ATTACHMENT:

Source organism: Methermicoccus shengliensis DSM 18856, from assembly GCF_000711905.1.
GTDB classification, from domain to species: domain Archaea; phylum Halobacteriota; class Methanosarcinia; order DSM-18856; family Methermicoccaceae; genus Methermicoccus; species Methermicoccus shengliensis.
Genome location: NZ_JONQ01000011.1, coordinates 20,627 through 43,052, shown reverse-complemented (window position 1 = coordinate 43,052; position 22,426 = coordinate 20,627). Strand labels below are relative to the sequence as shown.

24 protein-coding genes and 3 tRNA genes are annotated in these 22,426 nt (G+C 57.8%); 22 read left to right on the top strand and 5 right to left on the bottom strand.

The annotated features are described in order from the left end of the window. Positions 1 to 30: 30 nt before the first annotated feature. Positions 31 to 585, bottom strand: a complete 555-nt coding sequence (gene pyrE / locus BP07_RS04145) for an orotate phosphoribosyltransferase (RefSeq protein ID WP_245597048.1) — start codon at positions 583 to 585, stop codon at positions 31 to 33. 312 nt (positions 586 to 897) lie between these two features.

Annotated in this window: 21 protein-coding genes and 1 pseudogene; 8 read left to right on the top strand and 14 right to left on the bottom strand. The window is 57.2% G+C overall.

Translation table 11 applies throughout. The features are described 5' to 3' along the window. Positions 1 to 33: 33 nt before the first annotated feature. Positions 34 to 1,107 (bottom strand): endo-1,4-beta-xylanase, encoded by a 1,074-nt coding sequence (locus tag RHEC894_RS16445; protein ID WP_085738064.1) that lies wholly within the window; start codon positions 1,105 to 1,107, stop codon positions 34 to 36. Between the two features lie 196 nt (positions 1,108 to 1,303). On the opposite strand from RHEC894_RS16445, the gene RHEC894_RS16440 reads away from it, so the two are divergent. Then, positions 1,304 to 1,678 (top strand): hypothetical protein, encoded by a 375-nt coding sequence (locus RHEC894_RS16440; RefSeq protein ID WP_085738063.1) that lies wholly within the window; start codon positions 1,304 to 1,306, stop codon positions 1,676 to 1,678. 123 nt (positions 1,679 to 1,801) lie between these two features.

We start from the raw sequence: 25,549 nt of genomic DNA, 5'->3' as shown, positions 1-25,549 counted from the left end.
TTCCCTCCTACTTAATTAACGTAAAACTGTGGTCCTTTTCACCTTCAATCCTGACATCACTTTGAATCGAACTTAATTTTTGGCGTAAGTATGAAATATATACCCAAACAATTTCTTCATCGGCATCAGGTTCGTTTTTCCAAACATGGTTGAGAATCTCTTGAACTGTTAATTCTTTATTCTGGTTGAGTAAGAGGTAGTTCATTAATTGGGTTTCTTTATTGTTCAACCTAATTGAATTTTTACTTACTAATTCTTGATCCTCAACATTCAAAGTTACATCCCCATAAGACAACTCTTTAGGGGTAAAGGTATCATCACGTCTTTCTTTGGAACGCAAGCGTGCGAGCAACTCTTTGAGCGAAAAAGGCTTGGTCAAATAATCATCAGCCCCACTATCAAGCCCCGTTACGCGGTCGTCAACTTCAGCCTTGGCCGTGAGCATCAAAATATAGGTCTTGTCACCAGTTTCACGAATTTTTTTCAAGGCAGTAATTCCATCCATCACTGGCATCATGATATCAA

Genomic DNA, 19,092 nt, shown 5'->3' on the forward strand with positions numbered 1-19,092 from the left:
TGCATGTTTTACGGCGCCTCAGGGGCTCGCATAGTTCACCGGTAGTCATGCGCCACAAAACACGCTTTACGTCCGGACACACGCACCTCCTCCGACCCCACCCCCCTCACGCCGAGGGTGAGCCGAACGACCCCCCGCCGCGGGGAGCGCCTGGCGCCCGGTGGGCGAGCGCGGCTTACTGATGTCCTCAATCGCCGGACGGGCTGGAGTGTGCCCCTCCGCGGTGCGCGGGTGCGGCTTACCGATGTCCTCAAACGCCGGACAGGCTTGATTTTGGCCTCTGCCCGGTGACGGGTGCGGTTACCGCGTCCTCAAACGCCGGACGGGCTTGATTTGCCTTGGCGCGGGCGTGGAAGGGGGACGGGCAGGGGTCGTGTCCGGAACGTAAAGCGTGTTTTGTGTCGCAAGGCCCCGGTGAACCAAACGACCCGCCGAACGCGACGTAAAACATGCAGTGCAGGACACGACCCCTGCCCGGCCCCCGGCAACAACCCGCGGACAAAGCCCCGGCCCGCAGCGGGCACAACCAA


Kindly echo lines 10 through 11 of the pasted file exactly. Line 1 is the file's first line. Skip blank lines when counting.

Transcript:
Genomic DNA, 19,092 nt, shown 5'->3' on the forward strand with positions numbered 1-19,092 from the left:
TGCATGTTTTACGGCGCCTCAGGGGCTCGCATAGTTCACCGGTAGTCATGCGCCACAAAACACGCTTTACGTCCGGACACACGCACCTCCTCCGACCCCACCCCCCTCACGCCGAGGGTGAGCCGAACGACCCCCCGCCGCGGGGAGCGCCTGGCGCCCGGTGGGCGAGCGCGGCTTACTGATGTCCTCAATCGCCGGACGGGCTGGAGTGTGCCCCTCCGCGGTGCGCGGGTGCGGCTTACCGATGTCCTCAAACGCCGGACAGGCTTGATTTTGGCCTCTGCCCGGTGACGGGTGCGGTTACCGCGTCCTCAAACGCCGGACGGGCTTGATTTGCCTTGGCGCGGGCGTGGAAGGGGGACGGGCAGGGGTCGTGTCCGGAACGTAAAGCGTGTTTTGTGTCGCAAGGCCCCGGTGAACCAAACGACCCGCCGAACGCGACGTAAAACATGCAGTGCAGGACACGACCCCTGCCCGGCCCCCGGCAACAACCCGCGGACAAAGCCCCGGCCCGCAGCGGGCACAACCAA